Yesterday, sources told the Voice that eight victims at the Empire State Building shooting were hit by bullets fired by the police officers at the scene.
There, we were told that two officers fired off 16 rounds at Jeffrey Johnson, the white-collar employee who sought revenge against his ex-boss, and somehow, these shots deflected off nearby objects to hit passerby’s fleeing the scene. In the press conference immediately after the deadly encounter, Mayor Bloomberg told reporters that there was a chance it was the cops’ fault for the wounded spectators.
Well, NYPD commissioner Ray Kelly not only confirmed our sources’ information (and Bloomberg’s chance) this morning but the number of those accidentally shot by the NYPD has raised one up to nine in total.
Kelly was quoted as saying that the police duo’s shots hit “flowerpots and other objects around, so… their bullets fragmented, in essence, that’s what caused the wounds.” The commish also told reporters that, as of Friday evening, six of the wounded were released from medical care while three of them remained under hospital supervision.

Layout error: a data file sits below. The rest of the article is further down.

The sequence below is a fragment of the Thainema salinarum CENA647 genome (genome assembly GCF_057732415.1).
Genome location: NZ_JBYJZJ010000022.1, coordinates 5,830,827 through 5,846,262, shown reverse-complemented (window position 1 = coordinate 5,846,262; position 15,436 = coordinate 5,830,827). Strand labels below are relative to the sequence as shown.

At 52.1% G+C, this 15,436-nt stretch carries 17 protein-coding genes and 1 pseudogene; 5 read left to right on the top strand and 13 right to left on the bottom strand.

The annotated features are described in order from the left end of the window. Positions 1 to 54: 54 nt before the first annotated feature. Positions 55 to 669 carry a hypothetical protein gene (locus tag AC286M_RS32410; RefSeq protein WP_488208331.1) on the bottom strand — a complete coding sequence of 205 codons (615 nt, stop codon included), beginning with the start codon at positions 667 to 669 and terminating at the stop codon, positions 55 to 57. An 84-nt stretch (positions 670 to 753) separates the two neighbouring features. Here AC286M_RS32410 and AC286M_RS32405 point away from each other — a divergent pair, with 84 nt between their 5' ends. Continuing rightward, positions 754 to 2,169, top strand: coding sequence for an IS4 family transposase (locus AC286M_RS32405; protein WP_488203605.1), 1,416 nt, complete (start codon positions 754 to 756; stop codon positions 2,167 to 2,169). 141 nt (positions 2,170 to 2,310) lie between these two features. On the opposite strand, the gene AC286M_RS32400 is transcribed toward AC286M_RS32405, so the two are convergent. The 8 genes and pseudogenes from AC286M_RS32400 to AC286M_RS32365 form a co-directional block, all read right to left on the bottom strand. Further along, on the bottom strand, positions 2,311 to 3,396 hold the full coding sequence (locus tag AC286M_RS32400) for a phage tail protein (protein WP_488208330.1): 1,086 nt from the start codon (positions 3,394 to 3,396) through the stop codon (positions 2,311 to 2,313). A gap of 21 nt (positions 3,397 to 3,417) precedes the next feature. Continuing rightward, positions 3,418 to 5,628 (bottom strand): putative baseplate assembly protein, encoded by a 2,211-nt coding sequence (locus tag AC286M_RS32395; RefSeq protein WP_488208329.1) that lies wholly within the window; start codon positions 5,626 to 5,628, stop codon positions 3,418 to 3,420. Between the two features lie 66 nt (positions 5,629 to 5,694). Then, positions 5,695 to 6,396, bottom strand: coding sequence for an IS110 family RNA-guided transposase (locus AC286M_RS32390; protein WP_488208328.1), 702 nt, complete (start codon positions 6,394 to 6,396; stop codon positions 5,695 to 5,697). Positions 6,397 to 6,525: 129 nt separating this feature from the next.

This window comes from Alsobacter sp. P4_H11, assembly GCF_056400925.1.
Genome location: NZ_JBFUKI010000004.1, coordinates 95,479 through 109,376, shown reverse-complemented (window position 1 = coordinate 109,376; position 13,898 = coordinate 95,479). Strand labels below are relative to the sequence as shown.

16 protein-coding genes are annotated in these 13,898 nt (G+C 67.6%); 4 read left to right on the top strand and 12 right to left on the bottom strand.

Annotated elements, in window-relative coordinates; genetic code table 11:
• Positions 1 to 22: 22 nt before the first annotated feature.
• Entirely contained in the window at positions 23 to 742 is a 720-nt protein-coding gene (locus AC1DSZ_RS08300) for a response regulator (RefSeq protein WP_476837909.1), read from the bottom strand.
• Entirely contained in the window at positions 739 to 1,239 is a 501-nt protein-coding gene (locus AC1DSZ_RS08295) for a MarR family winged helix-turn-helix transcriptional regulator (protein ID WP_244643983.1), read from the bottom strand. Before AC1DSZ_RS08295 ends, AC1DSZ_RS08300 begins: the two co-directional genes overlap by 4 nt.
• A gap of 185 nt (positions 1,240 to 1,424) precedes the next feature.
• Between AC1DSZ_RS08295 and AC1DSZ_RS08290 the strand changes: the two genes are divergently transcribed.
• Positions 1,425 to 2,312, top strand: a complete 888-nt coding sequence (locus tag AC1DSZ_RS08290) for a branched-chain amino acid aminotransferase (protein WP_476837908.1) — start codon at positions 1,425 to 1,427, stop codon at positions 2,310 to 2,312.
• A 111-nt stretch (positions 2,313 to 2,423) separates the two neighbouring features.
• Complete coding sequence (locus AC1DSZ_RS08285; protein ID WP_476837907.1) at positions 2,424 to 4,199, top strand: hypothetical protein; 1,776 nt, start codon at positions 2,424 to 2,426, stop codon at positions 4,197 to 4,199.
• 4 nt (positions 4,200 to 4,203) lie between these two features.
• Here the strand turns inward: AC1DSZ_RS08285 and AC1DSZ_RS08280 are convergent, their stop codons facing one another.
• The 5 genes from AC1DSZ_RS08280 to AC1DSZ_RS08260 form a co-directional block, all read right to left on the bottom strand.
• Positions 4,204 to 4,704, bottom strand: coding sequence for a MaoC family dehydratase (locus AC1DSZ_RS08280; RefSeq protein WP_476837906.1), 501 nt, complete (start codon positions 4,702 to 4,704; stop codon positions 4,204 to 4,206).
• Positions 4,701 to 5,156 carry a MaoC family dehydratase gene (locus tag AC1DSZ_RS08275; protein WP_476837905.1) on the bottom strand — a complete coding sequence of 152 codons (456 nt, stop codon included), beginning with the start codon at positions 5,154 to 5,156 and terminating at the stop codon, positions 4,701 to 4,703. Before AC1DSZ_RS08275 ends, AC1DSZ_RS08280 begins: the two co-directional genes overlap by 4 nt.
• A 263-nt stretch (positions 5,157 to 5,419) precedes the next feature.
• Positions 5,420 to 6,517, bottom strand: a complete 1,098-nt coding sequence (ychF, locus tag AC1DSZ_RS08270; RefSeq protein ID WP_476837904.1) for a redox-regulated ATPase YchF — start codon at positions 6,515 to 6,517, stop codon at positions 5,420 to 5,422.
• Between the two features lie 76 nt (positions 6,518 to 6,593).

So there you have it: the two NYPD officers accidentally shot nine people yesterday. Luckily, none of those deflected shots were fatal. But, to quote Gail Collins’s column in this morning’s New York Times, “This isn’t surprising: it’s only in movies that people are good shots during a violent encounter;” afterwards, she pointed to a statistic that showed a 34% accuracy rate for police officers in the line of duty.
Unfortunately, target practice can only get you so far.
“At the center of the criticism is the chief articulator of Bush’s imperial presidency,” we reported in 1992, “the man who wrote the legal rationale for the Gulf War, the Panama invasion, and the officially sanctioned kidnapping of foreign nationals abroad.”
"Here was a messenger whose lyrics call attention to our condition, to the reasons for suffering: The music brings lightness to the feet and makes them dance, but the beat is a marching drum, a call to struggle"